Mediators of lifestyle behaviour changes in obese pregnant women. Secondary analyses from the DALI lifestyle randomised controlled trial

Mireille N.M. van Poppel*, Judith G.M. Jelsma, David Simmons, Roland Devlieger, Goele Jans, Sander Galjaard, Rosa Corcoy, Juan M. Adelantado, Fidelma Dunne, Jürgen Harreiter, Alexandra Kautzky-Willer, Peter Damm, Elisabeth R. Mathiesen, Dorte M. Jensen, Lise Lotte Andersen, Mette Tanvig, Annunziata Lapolla, Maria Grazia Dalfra, Allessandra Bertolotto, Ewa Wender-OzegowskaAgnieszka Zawiejska, David Hill, Gernot Desoye, Frank J Snoek

*Kontaktforfatter for dette arbejde

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Resumé

A better understanding of what drives behaviour change in obese pregnant overweight women is needed to improve the effectiveness of lifestyle interventions in this group at risk for gestational diabetes (GDM). Therefore, we assessed which factors mediated behaviour change in the Vitamin D and Lifestyle Intervention for GDM Prevention (DALI) Lifestyle Study. A total of 436 women, with pre-pregnancy body mass index ≥29 kg/m 2 , ≤19 + 6 weeks of gestation and without GDM, were randomised for counselling based on motivational interviewing (MI) on healthy eating and physical activity, healthy eating alone, physical activity alone, or to a usual care group. Lifestyle was measured at baseline, and at 24–28 and 35–37 weeks of gestation. Outcome expectancy, risk perception, task self-efficacy and social support were measured at those same time points and considered as possible mediators of intervention effects on lifestyle. All three interventions resulted in increased positive outcome expectancy for GDM reduction, perceived risk to the baby and increased task self-efficacy. The latter mediated intervention effects on physical activity and reduced sugared drink consumption. In conclusion, our MI intervention was successful in increasing task self-efficacy, which was related to improved health behaviours.

OriginalsprogEngelsk
Artikelnummer311
TidsskriftNutrients
Vol/bind11
Udgave nummer2
ISSN2072-6643
DOI
StatusUdgivet - 1. feb. 2019

Fingeraftryk

behavior change
pregnant women
lifestyle
Pregnant Women
self-efficacy
Randomized Controlled Trials
Self Efficacy
physical activity
Motivational Interviewing
risk perception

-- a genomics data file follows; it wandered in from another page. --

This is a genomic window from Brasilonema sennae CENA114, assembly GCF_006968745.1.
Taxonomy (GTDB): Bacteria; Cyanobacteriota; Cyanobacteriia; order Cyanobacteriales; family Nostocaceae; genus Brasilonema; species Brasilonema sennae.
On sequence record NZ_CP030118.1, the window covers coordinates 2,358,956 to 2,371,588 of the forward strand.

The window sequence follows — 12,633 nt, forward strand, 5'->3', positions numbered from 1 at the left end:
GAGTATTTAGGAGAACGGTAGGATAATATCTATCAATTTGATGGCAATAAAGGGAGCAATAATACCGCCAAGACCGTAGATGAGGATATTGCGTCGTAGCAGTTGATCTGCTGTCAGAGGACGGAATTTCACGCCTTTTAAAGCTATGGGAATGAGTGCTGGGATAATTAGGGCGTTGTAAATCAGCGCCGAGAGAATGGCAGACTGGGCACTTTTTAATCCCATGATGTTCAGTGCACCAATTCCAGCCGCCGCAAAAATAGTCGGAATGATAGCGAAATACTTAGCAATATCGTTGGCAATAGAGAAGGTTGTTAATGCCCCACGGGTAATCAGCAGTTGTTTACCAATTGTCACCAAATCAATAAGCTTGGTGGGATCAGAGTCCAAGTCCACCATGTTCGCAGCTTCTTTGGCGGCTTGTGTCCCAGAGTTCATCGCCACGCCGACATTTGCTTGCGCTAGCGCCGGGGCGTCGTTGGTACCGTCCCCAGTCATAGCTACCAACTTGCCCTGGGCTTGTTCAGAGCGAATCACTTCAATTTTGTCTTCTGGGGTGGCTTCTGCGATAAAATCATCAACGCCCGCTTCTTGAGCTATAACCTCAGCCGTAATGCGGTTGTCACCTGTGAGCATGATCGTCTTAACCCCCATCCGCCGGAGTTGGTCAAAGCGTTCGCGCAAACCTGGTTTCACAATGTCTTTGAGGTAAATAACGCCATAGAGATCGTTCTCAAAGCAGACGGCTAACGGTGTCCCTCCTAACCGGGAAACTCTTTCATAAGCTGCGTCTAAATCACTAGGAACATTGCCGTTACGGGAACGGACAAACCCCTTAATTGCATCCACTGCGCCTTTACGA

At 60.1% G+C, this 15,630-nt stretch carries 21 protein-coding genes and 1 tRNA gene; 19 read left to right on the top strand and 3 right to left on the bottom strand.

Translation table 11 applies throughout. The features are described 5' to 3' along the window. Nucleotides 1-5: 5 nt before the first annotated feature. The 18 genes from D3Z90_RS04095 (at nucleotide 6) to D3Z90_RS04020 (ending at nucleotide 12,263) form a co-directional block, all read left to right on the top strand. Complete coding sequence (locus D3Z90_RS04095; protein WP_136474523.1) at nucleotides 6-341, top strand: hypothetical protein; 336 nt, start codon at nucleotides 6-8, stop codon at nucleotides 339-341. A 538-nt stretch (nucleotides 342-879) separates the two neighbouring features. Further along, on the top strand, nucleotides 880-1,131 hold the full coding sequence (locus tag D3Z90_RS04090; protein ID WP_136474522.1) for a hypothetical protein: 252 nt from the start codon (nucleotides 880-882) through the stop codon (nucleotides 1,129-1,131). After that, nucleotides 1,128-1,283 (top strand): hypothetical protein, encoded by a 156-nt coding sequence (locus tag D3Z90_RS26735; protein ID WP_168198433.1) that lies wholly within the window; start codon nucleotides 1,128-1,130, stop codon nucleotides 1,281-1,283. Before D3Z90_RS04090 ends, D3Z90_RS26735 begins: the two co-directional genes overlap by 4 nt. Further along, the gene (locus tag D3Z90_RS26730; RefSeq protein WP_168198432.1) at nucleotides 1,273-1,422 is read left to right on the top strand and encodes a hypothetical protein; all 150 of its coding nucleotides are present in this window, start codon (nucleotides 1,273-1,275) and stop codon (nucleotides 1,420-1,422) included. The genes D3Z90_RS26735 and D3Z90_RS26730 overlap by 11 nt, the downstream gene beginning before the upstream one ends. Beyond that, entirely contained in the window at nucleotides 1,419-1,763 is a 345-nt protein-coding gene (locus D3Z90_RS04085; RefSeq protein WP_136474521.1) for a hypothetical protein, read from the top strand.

healthy diet
pregnancy
Exercise
gestational diabetes
Gestational Diabetes
counseling
Health Behavior
infants
Risk Reduction Behavior
vitamin D

Citer dette

van Poppel, M. N. M., Jelsma, J. G. M., Simmons, D., Devlieger, R., Jans, G., Galjaard, S., ... J Snoek, F. (2019). Mediators of lifestyle behaviour changes in obese pregnant women. Secondary analyses from the DALI lifestyle randomised controlled trial. Nutrients, 11(2), [311]. https://doi.org/10.3390/nu11020311
van Poppel, Mireille N.M. ; Jelsma, Judith G.M. ; Simmons, David ; Devlieger, Roland ; Jans, Goele ; Galjaard, Sander ; Corcoy, Rosa ; Adelantado, Juan M. ; Dunne, Fidelma ; Harreiter, Jürgen ; Kautzky-Willer, Alexandra ; Damm, Peter ; Mathiesen, Elisabeth R. ; Jensen, Dorte M. ; Andersen, Lise Lotte ; Tanvig, Mette ; Lapolla, Annunziata ; Dalfra, Maria Grazia ; Bertolotto, Allessandra ; Wender-Ozegowska, Ewa ; Zawiejska, Agnieszka ; Hill, David ; Desoye, Gernot ; J Snoek, Frank. / Mediators of lifestyle behaviour changes in obese pregnant women. Secondary analyses from the DALI lifestyle randomised controlled trial. I: Nutrients. 2019 ; Bind 11, Nr. 2.
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title = "Mediators of lifestyle behaviour changes in obese pregnant women. Secondary analyses from the DALI lifestyle randomised controlled trial",
abstract = "A better understanding of what drives behaviour change in obese pregnant overweight women is needed to improve the effectiveness of lifestyle interventions in this group at risk for gestational diabetes (GDM). Therefore, we assessed which factors mediated behaviour change in the Vitamin D and Lifestyle Intervention for GDM Prevention (DALI) Lifestyle Study. A total of 436 women, with pre-pregnancy body mass index ≥29 kg/m 2 , ≤19 + 6 weeks of gestation and without GDM, were randomised for counselling based on motivational interviewing (MI) on healthy eating and physical activity, healthy eating alone, physical activity alone, or to a usual care group. Lifestyle was measured at baseline, and at 24–28 and 35–37 weeks of gestation. Outcome expectancy, risk perception, task self-efficacy and social support were measured at those same time points and considered as possible mediators of intervention effects on lifestyle. All three interventions resulted in increased positive outcome expectancy for GDM reduction, perceived risk to the baby and increased task self-efficacy. The latter mediated intervention effects on physical activity and reduced sugared drink consumption. In conclusion, our MI intervention was successful in increasing task self-efficacy, which was related to improved health behaviours.",
keywords = "Behaviour change, Gestational diabetes, Lifestyle intervention, Mediation, Obesity, Pregnancy",
author = "{van Poppel}, {Mireille N.M.} and Jelsma, {Judith G.M.} and David Simmons and Roland Devlieger and Goele Jans and Sander Galjaard and Rosa Corcoy and Adelantado, {Juan M.} and Fidelma Dunne and J{\"u}rgen Harreiter and Alexandra Kautzky-Willer and Peter Damm and Mathiesen, {Elisabeth R.} and Jensen, {Dorte M.} and Andersen, {Lise Lotte} and Mette Tanvig and Annunziata Lapolla and Dalfra, {Maria Grazia} and Allessandra Bertolotto and Ewa Wender-Ozegowska and Agnieszka Zawiejska and David Hill and Gernot Desoye and {J Snoek}, Frank",